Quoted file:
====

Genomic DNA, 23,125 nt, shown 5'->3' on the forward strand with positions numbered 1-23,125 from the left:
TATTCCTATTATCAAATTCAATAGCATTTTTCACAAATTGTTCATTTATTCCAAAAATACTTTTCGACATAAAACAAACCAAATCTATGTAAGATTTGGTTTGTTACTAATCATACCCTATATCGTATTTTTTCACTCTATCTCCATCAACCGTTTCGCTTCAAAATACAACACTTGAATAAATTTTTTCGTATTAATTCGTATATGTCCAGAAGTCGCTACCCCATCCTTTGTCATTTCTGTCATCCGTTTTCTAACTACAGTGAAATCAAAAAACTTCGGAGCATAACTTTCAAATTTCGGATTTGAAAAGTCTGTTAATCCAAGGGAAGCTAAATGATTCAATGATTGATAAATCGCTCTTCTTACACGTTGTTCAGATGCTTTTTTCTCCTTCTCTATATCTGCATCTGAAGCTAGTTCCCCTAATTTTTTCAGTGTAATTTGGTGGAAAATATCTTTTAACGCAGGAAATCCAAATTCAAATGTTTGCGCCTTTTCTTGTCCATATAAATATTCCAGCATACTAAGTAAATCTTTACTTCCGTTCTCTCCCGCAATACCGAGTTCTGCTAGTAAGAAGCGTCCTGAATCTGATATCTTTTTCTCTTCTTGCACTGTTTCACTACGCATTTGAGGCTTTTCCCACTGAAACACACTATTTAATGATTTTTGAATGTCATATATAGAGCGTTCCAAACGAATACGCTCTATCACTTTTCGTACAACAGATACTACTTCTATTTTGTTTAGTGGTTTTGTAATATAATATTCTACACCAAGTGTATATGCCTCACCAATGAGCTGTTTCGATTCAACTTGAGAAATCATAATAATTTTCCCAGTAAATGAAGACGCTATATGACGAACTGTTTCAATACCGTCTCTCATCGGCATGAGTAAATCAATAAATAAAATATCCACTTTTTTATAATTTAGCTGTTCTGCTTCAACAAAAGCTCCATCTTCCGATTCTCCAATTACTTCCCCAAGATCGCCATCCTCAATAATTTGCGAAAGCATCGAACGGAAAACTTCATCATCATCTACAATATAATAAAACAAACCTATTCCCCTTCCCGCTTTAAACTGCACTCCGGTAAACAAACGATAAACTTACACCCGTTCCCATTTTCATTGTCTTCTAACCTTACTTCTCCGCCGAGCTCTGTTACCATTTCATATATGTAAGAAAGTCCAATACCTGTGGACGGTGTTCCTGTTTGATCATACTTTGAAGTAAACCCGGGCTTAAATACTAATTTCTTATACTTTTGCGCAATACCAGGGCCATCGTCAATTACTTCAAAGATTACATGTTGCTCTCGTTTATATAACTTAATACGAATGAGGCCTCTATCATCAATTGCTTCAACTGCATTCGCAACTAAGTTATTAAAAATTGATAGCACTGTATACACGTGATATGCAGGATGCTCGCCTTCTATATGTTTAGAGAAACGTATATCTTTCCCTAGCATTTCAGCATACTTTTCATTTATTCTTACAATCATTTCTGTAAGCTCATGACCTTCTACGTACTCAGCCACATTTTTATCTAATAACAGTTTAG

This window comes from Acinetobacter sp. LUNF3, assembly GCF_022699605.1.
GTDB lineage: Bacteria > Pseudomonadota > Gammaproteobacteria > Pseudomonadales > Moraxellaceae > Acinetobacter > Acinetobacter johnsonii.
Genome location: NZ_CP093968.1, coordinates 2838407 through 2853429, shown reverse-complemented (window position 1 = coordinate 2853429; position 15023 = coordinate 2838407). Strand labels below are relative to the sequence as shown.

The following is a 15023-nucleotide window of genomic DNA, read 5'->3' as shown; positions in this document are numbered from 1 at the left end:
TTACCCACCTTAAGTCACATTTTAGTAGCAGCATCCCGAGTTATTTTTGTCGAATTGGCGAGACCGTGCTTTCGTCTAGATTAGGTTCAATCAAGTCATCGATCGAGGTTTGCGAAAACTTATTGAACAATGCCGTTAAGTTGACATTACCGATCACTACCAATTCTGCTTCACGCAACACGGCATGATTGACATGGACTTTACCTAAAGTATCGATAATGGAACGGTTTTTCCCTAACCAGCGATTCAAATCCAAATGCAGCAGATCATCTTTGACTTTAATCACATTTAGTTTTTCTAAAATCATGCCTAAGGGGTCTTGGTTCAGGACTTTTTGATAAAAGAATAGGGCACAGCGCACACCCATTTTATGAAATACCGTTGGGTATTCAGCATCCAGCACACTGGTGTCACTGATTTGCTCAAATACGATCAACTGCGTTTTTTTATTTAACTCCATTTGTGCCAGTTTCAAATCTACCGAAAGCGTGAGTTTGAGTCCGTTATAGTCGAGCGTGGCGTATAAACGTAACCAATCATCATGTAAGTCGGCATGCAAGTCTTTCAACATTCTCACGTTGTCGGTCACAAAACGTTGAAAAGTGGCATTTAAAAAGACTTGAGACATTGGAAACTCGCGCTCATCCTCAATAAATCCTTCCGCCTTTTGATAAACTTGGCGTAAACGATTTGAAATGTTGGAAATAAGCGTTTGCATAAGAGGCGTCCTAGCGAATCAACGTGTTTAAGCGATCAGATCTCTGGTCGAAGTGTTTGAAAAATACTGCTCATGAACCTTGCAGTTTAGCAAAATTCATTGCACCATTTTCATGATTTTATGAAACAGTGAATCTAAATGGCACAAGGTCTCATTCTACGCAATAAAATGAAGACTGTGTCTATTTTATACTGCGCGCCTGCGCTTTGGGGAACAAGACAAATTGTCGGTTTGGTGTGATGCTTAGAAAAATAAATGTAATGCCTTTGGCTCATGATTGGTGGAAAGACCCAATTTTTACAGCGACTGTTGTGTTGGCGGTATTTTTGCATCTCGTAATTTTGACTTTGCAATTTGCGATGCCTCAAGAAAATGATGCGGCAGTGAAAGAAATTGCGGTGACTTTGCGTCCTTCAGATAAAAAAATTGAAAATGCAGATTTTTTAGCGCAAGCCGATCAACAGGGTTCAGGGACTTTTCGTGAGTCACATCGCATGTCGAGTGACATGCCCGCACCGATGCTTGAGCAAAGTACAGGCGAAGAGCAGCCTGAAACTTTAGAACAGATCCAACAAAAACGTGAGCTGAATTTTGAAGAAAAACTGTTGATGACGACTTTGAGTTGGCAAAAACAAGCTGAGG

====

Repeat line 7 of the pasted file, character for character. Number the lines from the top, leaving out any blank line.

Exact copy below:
TTACCCACCTTAAGTCACATTTTAGTAGCAGCATCCCGAGTTATTTTTGTCGAATTGGCGAGACCGTGCTTTCGTCTAGATTAGGTTCAATCAAGTCATCGATCGAGGTTTGCGAAAACTTATTGAACAATGCCGTTAAGTTGACATTACCGATCACTACCAATTCTGCTTCACGCAACACGGCATGATTGACATGGACTTTACCTAAAGTATCGATAATGGAACGGTTTTTCCCTAACCAGCGATTCAAATCCAAATGCAGCAGATCATCTTTGACTTTAATCACATTTAGTTTTTCTAAAATCATGCCTAAGGGGTCTTGGTTCAGGACTTTTTGATAAAAGAATAGGGCACAGCGCACACCCATTTTATGAAATACCGTTGGGTATTCAGCATCCAGCACACTGGTGTCACTGATTTGCTCAAATACGATCAACTGCGTTTTTTTATTTAACTCCATTTGTGCCAGTTTCAAATCTACCGAAAGCGTGAGTTTGAGTCCGTTATAGTCGAGCGTGGCGTATAAACGTAACCAATCATCATGTAAGTCGGCATGCAAGTCTTTCAACATTCTCACGTTGTCGGTCACAAAACGTTGAAAAGTGGCATTTAAAAAGACTTGAGACATTGGAAACTCGCGCTCATCCTCAATAAATCCTTCCGCCTTTTGATAAACTTGGCGTAAACGATTTGAAATGTTGGAAATAAGCGTTTGCATAAGAGGCGTCCTAGCGAATCAACGTGTTTAAGCGATCAGATCTCTGGTCGAAGTGTTTGAAAAATACTGCTCATGAACCTTGCAGTTTAGCAAAATTCATTGCACCATTTTCATGATTTTATGAAACAGTGAATCTAAATGGCACAAGGTCTCATTCTACGCAATAAAATGAAGACTGTGTCTATTTTATACTGCGCGCCTGCGCTTTGGGGAACAAGACAAATTGTCGGTTTGGTGTGATGCTTAGAAAAATAAATGTAATGCCTTTGGCTCATGATTGGTGGAAAGACCCAATTTTTACAGCGACTGTTGTGTTGGCGGTATTTTTGCATCTCGTAATTTTGACTTTGCAATTTGCGATGCCTCAAGAAAATGATGCGGCAGTGAAAGAAATTGCGGTGACTTTGCGTCCTTCAGATAAAAAAATTGAAAATGCAGATTTTTTAGCGCAAGCCGATCAACAGGGTTCAGGGACTTTTCGTGAGTCACATCGCATGTCGAGTGACATGCCCGCACCGATGCTTGAGCAAAGTACAGGCGAAGAGCAGCCTGAAACTTTAGAACAGATCCAACAAAAACGTGAGCTGAATTTTGAAGAAAAACTGTTGATGACGACTTTGAGTTGGCAAAAACAAGCTGAGG